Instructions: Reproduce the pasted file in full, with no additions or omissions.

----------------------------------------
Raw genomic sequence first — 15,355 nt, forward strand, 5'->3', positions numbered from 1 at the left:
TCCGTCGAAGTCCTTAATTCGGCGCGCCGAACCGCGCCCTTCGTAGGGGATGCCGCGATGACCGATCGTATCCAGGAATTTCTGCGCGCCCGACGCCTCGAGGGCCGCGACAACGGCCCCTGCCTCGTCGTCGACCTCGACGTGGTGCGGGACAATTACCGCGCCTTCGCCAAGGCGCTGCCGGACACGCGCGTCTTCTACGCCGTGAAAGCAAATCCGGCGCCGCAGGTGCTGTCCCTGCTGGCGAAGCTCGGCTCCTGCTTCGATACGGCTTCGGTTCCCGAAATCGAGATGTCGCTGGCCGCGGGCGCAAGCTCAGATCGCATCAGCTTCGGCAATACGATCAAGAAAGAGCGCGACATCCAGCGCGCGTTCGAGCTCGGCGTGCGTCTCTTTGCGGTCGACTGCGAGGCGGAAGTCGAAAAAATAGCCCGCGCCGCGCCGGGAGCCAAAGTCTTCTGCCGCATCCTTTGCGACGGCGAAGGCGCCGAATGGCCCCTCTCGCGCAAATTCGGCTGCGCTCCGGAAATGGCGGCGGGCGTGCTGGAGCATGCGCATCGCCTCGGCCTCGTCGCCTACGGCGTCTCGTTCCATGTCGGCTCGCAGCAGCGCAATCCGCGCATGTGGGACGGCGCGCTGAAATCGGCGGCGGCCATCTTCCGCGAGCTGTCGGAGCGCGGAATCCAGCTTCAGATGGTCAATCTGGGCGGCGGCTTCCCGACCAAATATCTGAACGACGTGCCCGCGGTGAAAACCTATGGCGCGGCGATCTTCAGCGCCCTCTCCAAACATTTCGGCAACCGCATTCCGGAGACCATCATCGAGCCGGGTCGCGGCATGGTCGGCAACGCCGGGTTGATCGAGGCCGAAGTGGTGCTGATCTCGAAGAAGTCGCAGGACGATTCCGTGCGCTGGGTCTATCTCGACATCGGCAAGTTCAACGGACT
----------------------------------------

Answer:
Raw genomic sequence first — 15,355 nt, forward strand, 5'->3', positions numbered from 1 at the left:
TCCGTCGAAGTCCTTAATTCGGCGCGCCGAACCGCGCCCTTCGTAGGGGATGCCGCGATGACCGATCGTATCCAGGAATTTCTGCGCGCCCGACGCCTCGAGGGCCGCGACAACGGCCCCTGCCTCGTCGTCGACCTCGACGTGGTGCGGGACAATTACCGCGCCTTCGCCAAGGCGCTGCCGGACACGCGCGTCTTCTACGCCGTGAAAGCAAATCCGGCGCCGCAGGTGCTGTCCCTGCTGGCGAAGCTCGGCTCCTGCTTCGATACGGCTTCGGTTCCCGAAATCGAGATGTCGCTGGCCGCGGGCGCAAGCTCAGATCGCATCAGCTTCGGCAATACGATCAAGAAAGAGCGCGACATCCAGCGCGCGTTCGAGCTCGGCGTGCGTCTCTTTGCGGTCGACTGCGAGGCGGAAGTCGAAAAAATAGCCCGCGCCGCGCCGGGAGCCAAAGTCTTCTGCCGCATCCTTTGCGACGGCGAAGGCGCCGAATGGCCCCTCTCGCGCAAATTCGGCTGCGCTCCGGAAATGGCGGCGGGCGTGCTGGAGCATGCGCATCGCCTCGGCCTCGTCGCCTACGGCGTCTCGTTCCATGTCGGCTCGCAGCAGCGCAATCCGCGCATGTGGGACGGCGCGCTGAAATCGGCGGCGGCCATCTTCCGCGAGCTGTCGGAGCGCGGAATCCAGCTTCAGATGGTCAATCTGGGCGGCGGCTTCCCGACCAAATATCTGAACGACGTGCCCGCGGTGAAAACCTATGGCGCGGCGATCTTCAGCGCCCTCTCCAAACATTTCGGCAACCGCATTCCGGAGACCATCATCGAGCCGGGTCGCGGCATGGTCGGCAACGCCGGGTTGATCGAGGCCGAAGTGGTGCTGATCTCGAAGAAGTCGCAGGACGATTCCGTGCGCTGGGTCTATCTCGACATCGGCAAGTTCAACGGACT